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Triethyloxonium Hexachloroantimonate

CAS #:

Linear Formula:

(C2H5)3OSbCl6

MDL Number:

MFCD00064572

EC No.:

221-874-1

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PRODUCT Product Code ORDER SAFETY DATA TECHNICAL DATA
Triethyloxonium Hexachloroantimonate
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Triethyloxonium Hexachloroantimonate Properties (Theoretical)

Compound Formula C6H15Cl6OSb
Molecular Weight 437.66
Appearance White to off-white powder or crystals
Melting Point N/A
Boiling Point N/A
Density N/A
Solubility in H2O N/A
Storage Temperature -20 °C
Exact Mass 433.829 g/mol
Monoisotopic Mass 433.829 g/mol

Triethyloxonium Hexachloroantimonate Health & Safety Information

Signal Word Warning
Hazard Statements H302 + H332-H411
Hazard Codes Xi, N
Precautionary Statements P273
RTECS Number N/A
Transport Information UN 3261 8 / PGII
WGK Germany 2
GHS Pictograms
MSDS / SDS

About Triethyloxonium Hexachloroantimonate

Triethyloxonium Hexachloroantimonate is one of numerous organometallic compounds manufactured by American Elements under the trade name AE Organometallics™. Organometallics are useful reagents, catalysts, and precursor materials with applications in thin film deposition, industrial chemistry, pharmaceuticals, LED manufacturing, and others. American Elements supplies organometallic compounds in most volumes including bulk quantities and also can produce materials to customer specifications. Most materials can be produced in high and ultra high purity forms (99%, 99.9%, 99.99%, 99.999%, and higher) and to many standard grades when applicable including Mil Spec (military grade), ACS, Reagent and Technical Grades, Pharmaceutical Grades, Optical, Semiconductor, and Electronics Grades. Please request a quote above for more information on pricing and lead time.

Triethyloxonium Hexachloroantimonate Synonyms

Antimony Triethyloxonium Hexachloride

Chemical Identifiers

Linear Formula (C2H5)3OSbCl6
MDL Number MFCD00064572
EC No. 221-874-1
Pubchem CID 16688085
IUPAC Name hexachloroantimony(1-); triethyloxidanium
SMILES CC[O+](CC)CC.Cl[Sb-](Cl)(Cl)(Cl)(Cl)Cl
InchI Identifier InChI=1S/C6H15O.6ClH.Sb/c1-4-7(5-2)6-3;;;;;;;/h4-6H2,1-3H3;6*1H;/q+1;;;;;;;+5/p-6
InchI Key QHWUSZRAYQUNCY-UHFFFAOYSA-H

Packaging Specifications

Typical bulk packaging includes palletized plastic 5 gallon/25 kg. pails, fiber and steel drums to 1 ton super sacks in full container (FCL) or truck load (T/L) quantities. Research and sample quantities and hygroscopic, oxidizing or other air sensitive materials may be packaged under argon or vacuum. Shipping documentation includes a Certificate of Analysis and Safety Data Sheet (SDS). Solutions are packaged in polypropylene, plastic or glass jars up to palletized 440 gallon liquid totes, and 36,000 lb. tanker trucks.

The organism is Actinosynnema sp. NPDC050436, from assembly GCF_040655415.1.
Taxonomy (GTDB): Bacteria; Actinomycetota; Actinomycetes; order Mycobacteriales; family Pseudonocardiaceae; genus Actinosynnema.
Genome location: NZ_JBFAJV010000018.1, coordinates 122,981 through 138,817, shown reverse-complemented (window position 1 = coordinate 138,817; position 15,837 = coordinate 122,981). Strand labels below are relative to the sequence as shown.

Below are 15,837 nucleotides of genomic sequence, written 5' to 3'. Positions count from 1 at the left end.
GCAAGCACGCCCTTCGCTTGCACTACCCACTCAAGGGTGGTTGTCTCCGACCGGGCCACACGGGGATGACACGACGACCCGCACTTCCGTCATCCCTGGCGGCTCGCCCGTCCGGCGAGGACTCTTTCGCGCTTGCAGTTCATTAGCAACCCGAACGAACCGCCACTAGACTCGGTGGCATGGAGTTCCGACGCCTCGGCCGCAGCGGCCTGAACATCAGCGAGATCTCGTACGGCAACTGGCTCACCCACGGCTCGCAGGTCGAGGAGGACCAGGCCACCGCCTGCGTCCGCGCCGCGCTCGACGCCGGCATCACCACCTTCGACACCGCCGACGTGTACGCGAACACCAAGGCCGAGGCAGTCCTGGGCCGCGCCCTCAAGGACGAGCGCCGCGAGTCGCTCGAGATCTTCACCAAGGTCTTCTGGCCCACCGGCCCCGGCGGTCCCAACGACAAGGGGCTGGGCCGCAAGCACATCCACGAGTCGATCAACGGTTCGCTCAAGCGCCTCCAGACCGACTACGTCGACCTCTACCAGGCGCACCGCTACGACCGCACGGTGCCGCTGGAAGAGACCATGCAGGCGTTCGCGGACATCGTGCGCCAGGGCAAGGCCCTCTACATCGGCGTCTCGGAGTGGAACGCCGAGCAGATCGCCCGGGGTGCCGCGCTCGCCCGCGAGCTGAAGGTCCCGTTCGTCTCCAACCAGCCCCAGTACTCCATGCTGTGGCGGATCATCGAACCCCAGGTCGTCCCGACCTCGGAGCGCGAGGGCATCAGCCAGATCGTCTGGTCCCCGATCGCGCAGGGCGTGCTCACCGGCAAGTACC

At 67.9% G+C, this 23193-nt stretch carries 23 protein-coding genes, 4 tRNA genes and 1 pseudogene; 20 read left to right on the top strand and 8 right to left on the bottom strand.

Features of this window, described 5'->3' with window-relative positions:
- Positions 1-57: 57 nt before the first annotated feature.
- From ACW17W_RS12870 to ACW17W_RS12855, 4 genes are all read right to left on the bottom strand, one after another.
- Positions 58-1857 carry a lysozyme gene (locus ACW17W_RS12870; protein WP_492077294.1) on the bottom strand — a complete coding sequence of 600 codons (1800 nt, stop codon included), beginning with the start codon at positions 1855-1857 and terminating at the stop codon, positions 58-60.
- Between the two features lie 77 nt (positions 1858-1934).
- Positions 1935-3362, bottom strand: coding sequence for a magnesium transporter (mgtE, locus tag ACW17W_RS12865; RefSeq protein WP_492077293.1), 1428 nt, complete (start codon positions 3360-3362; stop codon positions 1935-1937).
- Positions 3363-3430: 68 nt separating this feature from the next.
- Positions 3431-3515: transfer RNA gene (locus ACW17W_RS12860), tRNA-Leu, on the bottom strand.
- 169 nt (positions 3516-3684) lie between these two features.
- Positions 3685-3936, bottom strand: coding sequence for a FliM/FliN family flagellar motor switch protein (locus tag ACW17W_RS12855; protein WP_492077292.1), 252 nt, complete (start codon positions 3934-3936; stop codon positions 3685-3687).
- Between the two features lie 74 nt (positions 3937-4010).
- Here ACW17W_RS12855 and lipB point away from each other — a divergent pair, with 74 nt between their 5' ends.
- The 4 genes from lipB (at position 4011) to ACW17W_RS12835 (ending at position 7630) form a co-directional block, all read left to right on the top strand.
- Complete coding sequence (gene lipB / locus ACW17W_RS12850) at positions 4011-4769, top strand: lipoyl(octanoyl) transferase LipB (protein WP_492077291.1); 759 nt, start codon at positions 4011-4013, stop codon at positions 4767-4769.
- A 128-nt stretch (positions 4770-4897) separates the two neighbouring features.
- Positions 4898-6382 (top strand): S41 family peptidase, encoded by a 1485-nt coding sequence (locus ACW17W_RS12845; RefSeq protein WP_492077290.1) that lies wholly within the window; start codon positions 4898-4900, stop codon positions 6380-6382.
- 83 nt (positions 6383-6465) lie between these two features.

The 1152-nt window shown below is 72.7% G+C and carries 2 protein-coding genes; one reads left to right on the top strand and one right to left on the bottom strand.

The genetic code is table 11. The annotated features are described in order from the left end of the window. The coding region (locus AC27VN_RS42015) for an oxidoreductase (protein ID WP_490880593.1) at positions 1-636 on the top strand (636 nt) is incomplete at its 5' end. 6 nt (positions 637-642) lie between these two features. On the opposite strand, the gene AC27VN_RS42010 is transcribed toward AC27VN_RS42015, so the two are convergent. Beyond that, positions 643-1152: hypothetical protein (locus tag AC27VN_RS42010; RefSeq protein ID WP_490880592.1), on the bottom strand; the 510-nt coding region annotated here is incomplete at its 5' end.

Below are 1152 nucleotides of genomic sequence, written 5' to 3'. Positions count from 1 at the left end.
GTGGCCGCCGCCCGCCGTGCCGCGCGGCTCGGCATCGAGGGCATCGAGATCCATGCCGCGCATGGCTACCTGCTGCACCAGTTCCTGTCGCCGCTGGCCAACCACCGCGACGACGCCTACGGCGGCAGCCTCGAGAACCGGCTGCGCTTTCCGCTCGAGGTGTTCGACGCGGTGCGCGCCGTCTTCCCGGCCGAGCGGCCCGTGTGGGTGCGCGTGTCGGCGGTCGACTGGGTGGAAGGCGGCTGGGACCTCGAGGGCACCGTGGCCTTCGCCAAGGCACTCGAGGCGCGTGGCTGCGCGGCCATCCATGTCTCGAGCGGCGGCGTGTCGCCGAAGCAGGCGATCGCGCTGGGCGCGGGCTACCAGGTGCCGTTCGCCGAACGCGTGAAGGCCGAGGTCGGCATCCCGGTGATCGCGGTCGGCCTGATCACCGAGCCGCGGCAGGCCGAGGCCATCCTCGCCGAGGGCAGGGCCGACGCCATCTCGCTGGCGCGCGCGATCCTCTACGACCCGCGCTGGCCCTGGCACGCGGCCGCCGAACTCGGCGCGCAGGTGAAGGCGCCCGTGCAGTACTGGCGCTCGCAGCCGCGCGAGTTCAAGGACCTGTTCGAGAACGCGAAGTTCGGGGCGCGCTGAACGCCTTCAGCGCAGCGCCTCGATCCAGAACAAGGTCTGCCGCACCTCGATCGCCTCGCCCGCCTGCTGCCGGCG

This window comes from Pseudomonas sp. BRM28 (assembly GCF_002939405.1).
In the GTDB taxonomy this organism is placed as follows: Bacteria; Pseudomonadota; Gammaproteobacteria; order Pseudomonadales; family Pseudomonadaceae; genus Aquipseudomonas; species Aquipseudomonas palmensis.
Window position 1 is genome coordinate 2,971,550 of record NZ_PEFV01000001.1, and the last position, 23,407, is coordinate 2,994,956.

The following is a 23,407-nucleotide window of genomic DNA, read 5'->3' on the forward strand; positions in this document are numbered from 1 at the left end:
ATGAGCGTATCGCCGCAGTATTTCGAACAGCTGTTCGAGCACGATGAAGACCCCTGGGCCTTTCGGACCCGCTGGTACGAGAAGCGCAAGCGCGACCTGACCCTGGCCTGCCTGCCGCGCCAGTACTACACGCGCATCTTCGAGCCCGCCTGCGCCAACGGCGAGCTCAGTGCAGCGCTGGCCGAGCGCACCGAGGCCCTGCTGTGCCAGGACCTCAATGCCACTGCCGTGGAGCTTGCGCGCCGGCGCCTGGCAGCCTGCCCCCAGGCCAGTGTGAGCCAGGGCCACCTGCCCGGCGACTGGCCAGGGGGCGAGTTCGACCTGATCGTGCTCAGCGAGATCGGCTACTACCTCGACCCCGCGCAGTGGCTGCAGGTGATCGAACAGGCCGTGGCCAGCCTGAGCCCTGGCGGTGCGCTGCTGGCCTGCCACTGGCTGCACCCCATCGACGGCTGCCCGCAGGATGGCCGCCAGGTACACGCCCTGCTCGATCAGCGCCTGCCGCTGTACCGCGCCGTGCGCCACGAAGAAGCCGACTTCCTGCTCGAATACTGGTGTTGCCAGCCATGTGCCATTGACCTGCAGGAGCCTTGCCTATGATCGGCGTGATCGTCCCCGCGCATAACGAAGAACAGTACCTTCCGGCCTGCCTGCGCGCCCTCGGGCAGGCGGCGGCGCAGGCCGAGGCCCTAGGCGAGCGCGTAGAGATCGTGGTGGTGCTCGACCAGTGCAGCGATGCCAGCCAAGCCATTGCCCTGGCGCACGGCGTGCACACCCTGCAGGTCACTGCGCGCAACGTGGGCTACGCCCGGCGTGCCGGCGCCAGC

Related Elements

See more Antimony products. Antimony (atomic symbol: Sb, atomic number: 51) is a Block P, Group 15, Period 5 element with an atomic radius of 121.760. Antimony Bohr Model The number of electrons in each of antimony's shells is 2, 8, 18, 18, 5 and its electron configuration is [Kr] 4d10 5s2 5p3. The antimony atom has a radius of 140 pm and a Van der Waals radius of 206 pm. Antimony was discovered around 3000 BC and first isolated by Vannoccio Biringuccio in 1540 AD. In its elemental form, antimony has a silvery lustrous gray appearance. Elemental Antimony The most common source of antimony is the sulfide mineral known as stibnite (Sb2S3), although it sometimes occurs natively as well. Antimony has numerous applications, most commonly in flame-retardant materials it also increases the hardness and strength of lead when combined in an alloy and is frequently employed as a dopant in semiconductor materials. Its name is derived from the Greek words anti and monos, meaning a metal not found by itself.

Chlorine is a Block P, Group 17, Period 3 element. Its electron configuration is [Ne]3s23p5. The chlorine atom has a covalent radius of 102±4 pm and its Van der Waals radius is 175 pm. In its elemental form, chlorine is a yellow-green gas. Chlorine is the second lightest halogen after fluorine. it has the third highest electronegativity and the highest electron affinity of all the elements making it a strong oxidizing agent. It is rarely found by itself in nature. Chlorine was discovered and first isolated by Carl Wilhelm Scheele in 1774. It was first recognized as an element by Humphry Davy in 1808.

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